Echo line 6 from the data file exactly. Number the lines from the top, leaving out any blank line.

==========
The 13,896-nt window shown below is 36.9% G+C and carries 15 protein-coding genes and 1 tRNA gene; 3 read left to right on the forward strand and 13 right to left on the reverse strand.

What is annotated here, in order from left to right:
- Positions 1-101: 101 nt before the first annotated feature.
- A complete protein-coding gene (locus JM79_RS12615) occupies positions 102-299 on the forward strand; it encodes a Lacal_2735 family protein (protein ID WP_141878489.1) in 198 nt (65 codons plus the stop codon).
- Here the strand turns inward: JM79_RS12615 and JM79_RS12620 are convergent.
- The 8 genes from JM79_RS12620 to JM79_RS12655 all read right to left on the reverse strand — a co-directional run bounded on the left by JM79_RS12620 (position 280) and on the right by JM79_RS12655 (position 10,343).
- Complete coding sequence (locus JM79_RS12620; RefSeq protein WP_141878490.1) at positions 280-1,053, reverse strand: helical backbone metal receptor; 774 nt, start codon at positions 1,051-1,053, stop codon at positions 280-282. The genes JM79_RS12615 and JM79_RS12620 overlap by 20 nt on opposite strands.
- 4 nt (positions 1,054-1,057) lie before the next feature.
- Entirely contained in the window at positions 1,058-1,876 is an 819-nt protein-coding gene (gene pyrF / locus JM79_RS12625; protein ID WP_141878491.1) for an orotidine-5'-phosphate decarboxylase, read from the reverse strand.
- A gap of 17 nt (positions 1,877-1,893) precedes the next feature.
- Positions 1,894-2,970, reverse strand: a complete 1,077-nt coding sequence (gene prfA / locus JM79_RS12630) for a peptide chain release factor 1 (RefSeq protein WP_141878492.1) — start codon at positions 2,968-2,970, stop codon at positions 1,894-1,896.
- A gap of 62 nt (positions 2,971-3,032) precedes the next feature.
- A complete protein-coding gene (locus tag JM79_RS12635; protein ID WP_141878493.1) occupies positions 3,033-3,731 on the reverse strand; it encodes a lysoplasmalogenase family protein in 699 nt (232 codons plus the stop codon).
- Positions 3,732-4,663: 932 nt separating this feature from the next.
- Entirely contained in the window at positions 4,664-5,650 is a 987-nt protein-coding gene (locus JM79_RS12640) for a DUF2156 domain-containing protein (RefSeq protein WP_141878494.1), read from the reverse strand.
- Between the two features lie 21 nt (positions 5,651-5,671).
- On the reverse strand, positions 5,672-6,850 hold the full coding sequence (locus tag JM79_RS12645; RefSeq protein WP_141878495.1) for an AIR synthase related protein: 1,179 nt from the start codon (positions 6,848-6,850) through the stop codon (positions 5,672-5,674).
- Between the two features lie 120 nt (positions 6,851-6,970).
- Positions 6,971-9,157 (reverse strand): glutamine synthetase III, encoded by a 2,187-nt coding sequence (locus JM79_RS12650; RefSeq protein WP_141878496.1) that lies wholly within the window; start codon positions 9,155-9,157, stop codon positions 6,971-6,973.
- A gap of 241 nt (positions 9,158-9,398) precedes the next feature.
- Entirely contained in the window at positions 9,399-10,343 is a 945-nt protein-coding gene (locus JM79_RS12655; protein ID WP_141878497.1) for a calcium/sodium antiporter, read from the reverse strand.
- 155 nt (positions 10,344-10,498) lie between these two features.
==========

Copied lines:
- The 8 genes from JM79_RS12620 to JM79_RS12655 all read right to left on the reverse strand — a co-directional run bounded on the left by JM79_RS12620 (position 280) and on the right by JM79_RS12655 (position 10,343).